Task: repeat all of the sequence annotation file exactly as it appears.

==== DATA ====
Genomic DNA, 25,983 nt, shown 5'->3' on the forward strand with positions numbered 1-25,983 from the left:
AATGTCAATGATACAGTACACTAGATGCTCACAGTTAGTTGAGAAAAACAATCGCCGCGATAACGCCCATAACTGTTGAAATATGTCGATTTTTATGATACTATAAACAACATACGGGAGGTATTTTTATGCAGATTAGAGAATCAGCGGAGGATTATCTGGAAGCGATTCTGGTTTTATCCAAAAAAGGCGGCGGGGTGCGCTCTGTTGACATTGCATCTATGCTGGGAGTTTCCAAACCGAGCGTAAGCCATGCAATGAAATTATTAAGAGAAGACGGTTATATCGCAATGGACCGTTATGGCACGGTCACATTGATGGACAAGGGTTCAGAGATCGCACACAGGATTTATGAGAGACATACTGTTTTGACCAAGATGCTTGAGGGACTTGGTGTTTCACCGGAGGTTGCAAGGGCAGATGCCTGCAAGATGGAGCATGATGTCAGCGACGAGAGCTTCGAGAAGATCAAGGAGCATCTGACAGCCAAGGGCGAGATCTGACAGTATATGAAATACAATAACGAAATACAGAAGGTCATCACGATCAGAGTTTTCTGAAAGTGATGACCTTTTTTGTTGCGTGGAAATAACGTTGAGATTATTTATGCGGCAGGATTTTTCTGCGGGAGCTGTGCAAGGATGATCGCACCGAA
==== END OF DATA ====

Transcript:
Genomic DNA, 25,983 nt, shown 5'->3' on the forward strand with positions numbered 1-25,983 from the left:
AATGTCAATGATACAGTACACTAGATGCTCACAGTTAGTTGAGAAAAACAATCGCCGCGATAACGCCCATAACTGTTGAAATATGTCGATTTTTATGATACTATAAACAACATACGGGAGGTATTTTTATGCAGATTAGAGAATCAGCGGAGGATTATCTGGAAGCGATTCTGGTTTTATCCAAAAAAGGCGGCGGGGTGCGCTCTGTTGACATTGCATCTATGCTGGGAGTTTCCAAACCGAGCGTAAGCCATGCAATGAAATTATTAAGAGAAGACGGTTATATCGCAATGGACCGTTATGGCACGGTCACATTGATGGACAAGGGTTCAGAGATCGCACACAGGATTTATGAGAGACATACTGTTTTGACCAAGATGCTTGAGGGACTTGGTGTTTCACCGGAGGTTGCAAGGGCAGATGCCTGCAAGATGGAGCATGATGTCAGCGACGAGAGCTTCGAGAAGATCAAGGAGCATCTGACAGCCAAGGGCGAGATCTGACAGTATATGAAATACAATAACGAAATACAGAAGGTCATCACGATCAGAGTTTTCTGAAAGTGATGACCTTTTTTGTTGCGTGGAAATAACGTTGAGATTATTTATGCGGCAGGATTTTTCTGCGGGAGCTGTGCAAGGATGATCGCACCGAA